Monday, January 05, 2009
Homemade laundry detergent & dryer sheets
Saving money is always important, but I just had to try this out of sheer curiosity. The Duggars do it! I guess they'd have to with all the laundry they do. You can find many sites and a few videos on the subject if you just Google "homemade laundry detergent". I have been doing this for almost three months now and so far I've been quite pleased. I still use my liquid All on the rare occasion because my husband sometimes brings home his work clothes that are so stinky that my homemade detergent just can't cut it. I'm sure there's a homemade remedy for this as well...vinegar or baking soda perhaps?
Making liquid laundry detergent is a bit more labor intensive but the same recipe can yield so much more detergent and is, therefore, more cost effective than the powdered version. I just prefer powdered over liquid for this.
Here is the basic recipe that is repeated all over the 'net but I found it here:
Powdered Laundry Detergent
2 cups finely grated bar soap, i.e. Zote, Fels-Naptha
1 cup washing soda (NOT baking soda!)
1 cup borax
1. Mix well and store in an airtight plastic container.
2. Use 2 tablespoons per full load.
I tried grating a bar of soap for this and it felt like more trouble than it was worth since I did it in my small food processor, like I saw in one video, but it took longer to clean my processor than it did to grate the soap! I wasn't about to risk grating my knuckles doing it on a box grater as I saw on another video, so my lazy butt went to the store and bought the cheapest powdered laundry detergent, a 3 lb. box of Sun, which was about $3.00 US. Since I can't find washing soda (sodium carbonate) in my area I have been substituting it with Purex 2, which contains both sodium carbonate and sodium percarbonate, the latter of which is listed on the box as a bleach alternative. I bought a 1 lb. box for less than $3.00 US. You can find sodium carbonate in the swimming pool supply section of Wal-Mart in a product called PH Plus but at $7.00 US, it is not an option since the whole reason I'm doing this is to save money. Also, in my area, the Hispanic stores carry a bar laundry soap at less than $1.00 US. I think the box of Borax that I bought was also about $3.00. I found all of these at Wal-Mart.
Even though I'm not grating a bar of soap, I use basically the same ratios of:
2 parts powdered laundry detergent
1 part Purex 2
1 part Borax
I found a 3 tablespoon scoop in my junk drawer and I have been using that to measure my soap for each load.
After all this time, I have only just finished my first box of Sun, haven't finished a whole box of either Purex 2 or Borax! I haven't taken the time to do a real cost analysis of making my own detergent but it really seems to be working out cheaper thus far. Did I mention that I average 2 full loads of laundry a day, every day? I've already done 4 loads today and I'm not done yet...it's bed sheet day!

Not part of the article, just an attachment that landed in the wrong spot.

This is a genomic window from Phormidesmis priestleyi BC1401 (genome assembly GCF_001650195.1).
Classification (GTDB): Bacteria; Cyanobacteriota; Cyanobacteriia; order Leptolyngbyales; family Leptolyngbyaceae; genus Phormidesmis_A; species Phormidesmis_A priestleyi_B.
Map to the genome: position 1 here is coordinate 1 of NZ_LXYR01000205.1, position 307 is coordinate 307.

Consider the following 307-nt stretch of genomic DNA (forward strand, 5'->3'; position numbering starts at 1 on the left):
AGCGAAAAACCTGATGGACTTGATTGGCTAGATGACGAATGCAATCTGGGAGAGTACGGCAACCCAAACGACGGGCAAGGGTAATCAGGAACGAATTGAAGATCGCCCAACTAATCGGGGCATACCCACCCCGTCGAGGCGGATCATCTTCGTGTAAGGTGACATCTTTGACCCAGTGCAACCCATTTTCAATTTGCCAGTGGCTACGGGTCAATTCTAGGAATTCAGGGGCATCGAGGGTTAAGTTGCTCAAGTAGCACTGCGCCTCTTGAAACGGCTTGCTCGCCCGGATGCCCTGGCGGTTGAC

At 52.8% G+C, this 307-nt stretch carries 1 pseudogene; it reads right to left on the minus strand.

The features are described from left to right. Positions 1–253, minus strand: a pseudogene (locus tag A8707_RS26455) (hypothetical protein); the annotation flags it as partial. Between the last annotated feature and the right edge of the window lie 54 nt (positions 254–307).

How do I soften my laundry? I was intrigued when I saw that people have found ways to make their own fabric softener sheets so I figured that since I'm on a roll, I'd try it as well. You can see a few alternatives at TipNut. I wasn't a fan of using either old towels or flannel because of the lint and/or fraying associated with them so I used some scraps of microfleece I had laying around, which doesn't fray once cut. I cut the fleece into roughly 4" x
6" pieces. One formula I found was to dilute 1 part of liquid fabric softener with 6 parts of water. I found this was too watery but dilution really depends upon which fabric softener you start with. Try 3:1 water to softener. Once you do it a few times, you get a feel for what the diluted softener should feel like to the touch to get your laundry as soft as you like. Mix the fabric softener and water in a lidded container and soak the strips. When you need to use them, take one or two and wring them out before tossing into the dryer. Dry as usual. There is no need to wash the strips when the load is dry. Simply put them back into the container to soak. Wanna know a side benefit of this fabric softener solution? Remember those fleece Swiffer-like duster cloths I made a while back? I have found that when I soak those in the softener solution, wring out and let air dry, they attract much more dust. You have to let them air dry after soaking as putting in the dryer defeats the purpose.